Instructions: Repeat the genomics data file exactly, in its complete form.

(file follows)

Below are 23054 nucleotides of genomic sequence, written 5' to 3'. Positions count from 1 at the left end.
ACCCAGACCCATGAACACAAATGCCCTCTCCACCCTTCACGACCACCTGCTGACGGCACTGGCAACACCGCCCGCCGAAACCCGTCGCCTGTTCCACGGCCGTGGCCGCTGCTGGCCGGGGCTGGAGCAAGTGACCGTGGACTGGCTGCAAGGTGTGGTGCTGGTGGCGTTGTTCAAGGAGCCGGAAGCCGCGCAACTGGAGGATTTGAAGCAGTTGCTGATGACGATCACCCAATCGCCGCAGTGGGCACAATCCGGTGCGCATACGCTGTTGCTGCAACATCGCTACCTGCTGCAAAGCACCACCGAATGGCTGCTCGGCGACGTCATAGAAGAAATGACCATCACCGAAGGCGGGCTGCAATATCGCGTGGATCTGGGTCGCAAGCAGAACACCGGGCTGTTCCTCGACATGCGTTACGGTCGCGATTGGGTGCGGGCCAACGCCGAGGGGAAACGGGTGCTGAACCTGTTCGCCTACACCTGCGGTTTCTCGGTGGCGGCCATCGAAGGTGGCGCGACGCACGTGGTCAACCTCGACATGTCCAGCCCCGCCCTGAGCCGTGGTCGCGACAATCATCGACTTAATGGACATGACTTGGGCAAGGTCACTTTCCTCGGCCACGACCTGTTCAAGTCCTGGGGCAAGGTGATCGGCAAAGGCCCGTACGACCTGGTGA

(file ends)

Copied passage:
Below are 23054 nucleotides of genomic sequence, written 5' to 3'. Positions count from 1 at the left end.
ACCCAGACCCATGAACACAAATGCCCTCTCCACCCTTCACGACCACCTGCTGACGGCACTGGCAACACCGCCCGCCGAAACCCGTCGCCTGTTCCACGGCCGTGGCCGCTGCTGGCCGGGGCTGGAGCAAGTGACCGTGGACTGGCTGCAAGGTGTGGTGCTGGTGGCGTTGTTCAAGGAGCCGGAAGCCGCGCAACTGGAGGATTTGAAGCAGTTGCTGATGACGATCACCCAATCGCCGCAGTGGGCACAATCCGGTGCGCATACGCTGTTGCTGCAACATCGCTACCTGCTGCAAAGCACCACCGAATGGCTGCTCGGCGACGTCATAGAAGAAATGACCATCACCGAAGGCGGGCTGCAATATCGCGTGGATCTGGGTCGCAAGCAGAACACCGGGCTGTTCCTCGACATGCGTTACGGTCGCGATTGGGTGCGGGCCAACGCCGAGGGGAAACGGGTGCTGAACCTGTTCGCCTACACCTGCGGTTTCTCGGTGGCGGCCATCGAAGGTGGCGCGACGCACGTGGTCAACCTCGACATGTCCAGCCCCGCCCTGAGCCGTGGTCGCGACAATCATCGACTTAATGGACATGACTTGGGCAAGGTCACTTTCCTCGGCCACGACCTGTTCAAGTCCTGGGGCAAGGTGATCGGCAAAGGCCCGTACGACCTGGTGA